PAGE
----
RSPCA Australia is opposed to the use of dogs and cats for fur or food as these animals have a specific place in Australian society as companion animals and close working partners of humans.
In most states and territories it is not an offence to eat cats and dogs. South Australia is the only state which definitively prohibits the consumption of meat derived from a cat or dog, including the killing of a cat or dog for such purpose (see below table).
The sale of cat and dog meat however, is prohibited in all states and territories under the various statutes which govern the production of meat. While these laws do not expressly state that selling cat and dog meat is an offence, the effect of the regulatory regimes they create serves to achieve this end. A person or business that processes meat intended for sale and human consumption must be registered or licensed under the relevant state or territory meat production legislation. A condition of this registration or licence is that the particular meat processing complies with a Regulation or an adopted Standard or Code.
Under current meat processing Standards and Codes, cat and dog meat cannot be sold as it does not derive from what is defined as a “consumable” or “abattoir” animal. “Consumable” or “abattoir” animals are generally defined to include cattle, sheep, goats, camel, deer, buffalo, pigs, and rabbits. Separate categories exist for poultry, and wild animals such as kangaroos and crocodiles. Accordingly, a state or territory food safety authority would not grant registration or licence to a person or business seeking to process cat or dog meat for sale.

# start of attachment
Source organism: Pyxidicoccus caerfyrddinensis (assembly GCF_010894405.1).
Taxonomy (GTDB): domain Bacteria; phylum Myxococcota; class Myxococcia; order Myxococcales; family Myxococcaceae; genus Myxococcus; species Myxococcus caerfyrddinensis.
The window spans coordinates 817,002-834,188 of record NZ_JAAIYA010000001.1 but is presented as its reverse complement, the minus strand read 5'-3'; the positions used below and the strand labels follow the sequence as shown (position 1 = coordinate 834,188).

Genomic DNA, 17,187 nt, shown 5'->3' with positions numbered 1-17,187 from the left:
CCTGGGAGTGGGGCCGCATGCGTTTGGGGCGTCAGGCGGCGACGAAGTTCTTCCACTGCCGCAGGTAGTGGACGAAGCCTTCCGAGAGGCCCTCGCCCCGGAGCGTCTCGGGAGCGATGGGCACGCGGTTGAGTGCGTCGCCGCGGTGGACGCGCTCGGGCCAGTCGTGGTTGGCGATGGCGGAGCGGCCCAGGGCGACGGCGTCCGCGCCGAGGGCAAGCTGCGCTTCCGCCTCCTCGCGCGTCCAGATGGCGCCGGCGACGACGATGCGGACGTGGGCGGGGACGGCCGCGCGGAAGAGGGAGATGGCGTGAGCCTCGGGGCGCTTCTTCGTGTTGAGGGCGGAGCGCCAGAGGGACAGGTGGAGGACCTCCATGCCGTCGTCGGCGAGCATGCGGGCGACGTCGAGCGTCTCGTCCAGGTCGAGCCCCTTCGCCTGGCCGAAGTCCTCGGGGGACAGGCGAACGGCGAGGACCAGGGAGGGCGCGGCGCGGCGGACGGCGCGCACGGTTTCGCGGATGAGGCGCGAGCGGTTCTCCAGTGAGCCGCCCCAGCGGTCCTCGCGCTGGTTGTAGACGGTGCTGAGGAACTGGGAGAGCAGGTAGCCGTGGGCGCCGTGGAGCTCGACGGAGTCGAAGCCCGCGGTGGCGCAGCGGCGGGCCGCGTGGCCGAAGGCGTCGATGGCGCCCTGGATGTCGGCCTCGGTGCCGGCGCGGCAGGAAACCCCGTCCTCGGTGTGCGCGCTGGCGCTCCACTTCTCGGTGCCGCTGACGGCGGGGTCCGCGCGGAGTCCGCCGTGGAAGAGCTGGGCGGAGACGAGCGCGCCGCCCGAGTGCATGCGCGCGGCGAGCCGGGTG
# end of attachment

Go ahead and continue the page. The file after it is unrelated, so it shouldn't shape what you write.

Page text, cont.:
So while the sale of meat derived from a cat or dog is prohibited, technically, the home production and consumption of such meat is not (with the exception of South Australia). The method and manner in which an animal is killed under such circumstances would however be subject to the provisions of state and territory animal welfare legislation. If such killing caused the animal unnecessary pain or caused the animal not to die instantly, it would be likely to constitute an offence under the general cruelty provisions of such legislation. It is also arguable that the act of killing a cat or dog for the purpose of consumption (regardless of how instant or ‘humane’ the killing was) may constitute animal cruelty or ill-treatment under the legislation due to the unnecessary nature of the activity. This however would be a legal argument for the courts to decide.
RSPCA Australia believes the consumption of cat and dog meat should be expressly prohibited in statute. Cats and dogs hold a specific place in Australian society as companion animals. Eating cats and dogs is therefore offensive to mainstream Australian cultural values. RSPCA Australia believes that state governments should follow the lead of South Australia and create specific offences for eating cats and dogs, either within their animal welfare legislation, or within their general criminal legislation.
Is eating cats or dogs legal?
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